It really is exceptional how well young people are not only able to cope, but excel, in difficult situations. Just like young Jake Holland, whose story was recently published on Good News Shared, 11 year old Maisie Loussau has managed to remain optimistic despite her 259 day stay in hospital.
On October 25th, Maisie finally was able to return home, welcomed by more than 50 family and friends.
Last year, Maisie began to experience neck pain and double vision. Soon after, her parents noticed that her left eye had begun to turn inward. Initially referred to an optometrist, once she lost movement on the left hand side of her body she was sent to have an MRI scan. The scan revealed that she had a brain tumour, better known to Maisie as ‘Bob the Blob.’
80% of the tumour was removed in a surgery in February of this year, after which Maisie had to be placed into an induced coma for four days. Remarkably, one of the first things that Maisie said to her parents after coming out of the coma was, “As long as I’ve got you two, we can get through.”
Yet Maisie’s journey to recover was not nearly complete. After only 6 months, Maisie suffered from a collapsed lung. This resulted in her having to spend months in the Paediatric Intensive Care Unit (PICU) and then the High Dependency Unit.
Although Maisie has returned home, she still has a long way to go until she recovers completely. The surgery left Maisie temporarily paralysed from the neck down, but she has been regaining strength and now can move both her legs and head. Thanks to a tracheotomy tube, she is able to speak softly, and her eyesight is now back to normal. However, she has lost hearing in her left ear. She faces years of rehabilitation, with the intention of eventually being able to walk again.
Before Maisie fell ill, the family were planning a holiday to Disneyland in Florida. Although it will likely be years before Maisie is able to walk again, she is determined. Her father, Darrell, says, “Her goal has always been to get out of the chair, she believes she can do it. We’re talking years but she’s got sheer determination and I’m sure she’ll do it.”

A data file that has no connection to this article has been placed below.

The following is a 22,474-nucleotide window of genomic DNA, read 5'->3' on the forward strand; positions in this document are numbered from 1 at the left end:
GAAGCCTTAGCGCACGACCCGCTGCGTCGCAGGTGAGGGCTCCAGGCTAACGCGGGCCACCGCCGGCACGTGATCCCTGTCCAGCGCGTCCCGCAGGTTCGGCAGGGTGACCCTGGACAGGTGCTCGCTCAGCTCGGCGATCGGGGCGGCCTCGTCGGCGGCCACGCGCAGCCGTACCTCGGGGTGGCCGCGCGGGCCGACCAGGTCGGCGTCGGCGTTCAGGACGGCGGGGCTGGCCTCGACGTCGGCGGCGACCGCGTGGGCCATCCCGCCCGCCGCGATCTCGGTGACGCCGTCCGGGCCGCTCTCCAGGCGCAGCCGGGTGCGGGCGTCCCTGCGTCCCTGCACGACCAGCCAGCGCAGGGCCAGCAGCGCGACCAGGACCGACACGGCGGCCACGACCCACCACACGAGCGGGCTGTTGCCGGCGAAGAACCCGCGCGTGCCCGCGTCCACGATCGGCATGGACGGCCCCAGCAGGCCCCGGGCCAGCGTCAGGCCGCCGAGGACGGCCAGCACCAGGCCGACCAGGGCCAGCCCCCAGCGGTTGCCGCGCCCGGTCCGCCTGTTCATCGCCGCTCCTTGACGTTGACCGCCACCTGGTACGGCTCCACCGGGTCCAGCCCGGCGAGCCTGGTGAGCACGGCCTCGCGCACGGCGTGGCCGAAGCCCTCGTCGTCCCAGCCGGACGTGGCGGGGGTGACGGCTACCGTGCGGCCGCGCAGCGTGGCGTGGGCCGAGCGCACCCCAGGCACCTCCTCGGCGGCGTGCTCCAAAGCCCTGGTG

Throughout the duration of Maisie’s treatment, The Sick Children’s Trust supported her and her parents through their Acorn House accommodation. Dawn says, “We honestly don’t think Maisie would be at the stage she’s at now if we hadn’t been at Acorn House. Because we had a ‘Home from Home’ we could keep Maisie’s spirits up, keep pushing her and encouraging her with her rehabilitation.”
“We cannot thank The Sick Children’s Trust Acorn House for being there for us, practically and emotionally. The staff supported us through the tough times and celebrated with us in the good times. They will always be in our thoughts and we will continue to fundraise for them.”
Maisie has been a key supporter for The Sun’s #sweatyselfie campaign, which aims to raise money for brain tumour research. The campaign began shortly after the Sun’s fitness expert, Nicki Waterman, died of a brain tumour. So far £3,000 has been donated to charity, with support also coming from a number of celebrities including Denise Van Outen, Kate Thornton and Emma Bunton.
Perhaps one of the most striking aspects of this story is the speed at which the Lossau’s life changed. Mum, Dawn, said, ‘Our lives changed so quickly. Maisie had always been perfectly healthy and it was as if overnight everything changed.’ Sometimes it takes stories like these to remind people to truly live each day to its fullest. Take a moment today to truly connect with what surrounds you and all that you have to be grateful for, because although it may seem like just another day, you never know how long what you have will last.